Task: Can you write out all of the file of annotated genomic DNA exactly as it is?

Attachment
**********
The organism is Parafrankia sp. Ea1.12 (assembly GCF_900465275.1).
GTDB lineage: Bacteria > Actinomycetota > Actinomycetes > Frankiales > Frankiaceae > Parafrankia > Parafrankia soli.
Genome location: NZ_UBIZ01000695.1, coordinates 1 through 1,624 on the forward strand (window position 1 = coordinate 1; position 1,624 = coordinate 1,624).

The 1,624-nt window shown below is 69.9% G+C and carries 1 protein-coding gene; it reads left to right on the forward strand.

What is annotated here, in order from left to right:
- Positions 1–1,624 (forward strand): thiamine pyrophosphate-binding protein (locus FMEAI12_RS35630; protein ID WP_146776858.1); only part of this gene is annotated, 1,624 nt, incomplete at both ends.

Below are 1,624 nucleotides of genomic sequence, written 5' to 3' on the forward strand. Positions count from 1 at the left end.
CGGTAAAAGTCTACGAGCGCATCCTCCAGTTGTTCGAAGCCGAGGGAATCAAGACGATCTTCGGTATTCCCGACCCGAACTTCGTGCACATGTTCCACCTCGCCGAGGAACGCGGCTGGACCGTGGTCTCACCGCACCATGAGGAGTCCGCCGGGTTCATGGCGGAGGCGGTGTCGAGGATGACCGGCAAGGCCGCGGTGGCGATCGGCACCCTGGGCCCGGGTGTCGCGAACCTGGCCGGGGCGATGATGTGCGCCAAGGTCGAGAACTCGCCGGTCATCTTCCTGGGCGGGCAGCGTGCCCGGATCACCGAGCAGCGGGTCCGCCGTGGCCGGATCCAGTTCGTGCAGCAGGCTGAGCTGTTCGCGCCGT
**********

The organism is Parafrankia sp. Ea1.12 (assembly GCF_900465275.1).
GTDB lineage: Bacteria > Actinomycetota > Actinomycetes > Frankiales > Frankiaceae > Parafrankia > Parafrankia soli.
Genome location: NZ_UBIZ01000695.1, coordinates 1 through 1,624 on the forward strand (window position 1 = coordinate 1; position 1,624 = coordinate 1,624).

The 1,624-nt window shown below is 69.9% G+C and carries 1 protein-coding gene; it reads left to right on the forward strand.

What is annotated here, in order from left to right:
- Positions 1–1,624 (forward strand): thiamine pyrophosphate-binding protein (locus FMEAI12_RS35630; protein ID WP_146776858.1); only part of this gene is annotated, 1,624 nt, incomplete at both ends.

Below are 1,624 nucleotides of genomic sequence, written 5' to 3' on the forward strand. Positions count from 1 at the left end.
CGGTAAAAGTCTACGAGCGCATCCTCCAGTTGTTCGAAGCCGAGGGAATCAAGACGATCTTCGGTATTCCCGACCCGAACTTCGTGCACATGTTCCACCTCGCCGAGGAACGCGGCTGGACCGTGGTCTCACCGCACCATGAGGAGTCCGCCGGGTTCATGGCGGAGGCGGTGTCGAGGATGACCGGCAAGGCCGCGGTGGCGATCGGCACCCTGGGCCCGGGTGTCGCGAACCTGGCCGGGGCGATGATGTGCGCCAAGGTCGAGAACTCGCCGGTCATCTTCCTGGGCGGGCAGCGTGCCCGGATCACCGAGCAGCGGGTCCGCCGTGGCCGGATCCAGTTCGTGCAGCAGGCTGAGCTGTTCGCGCCGT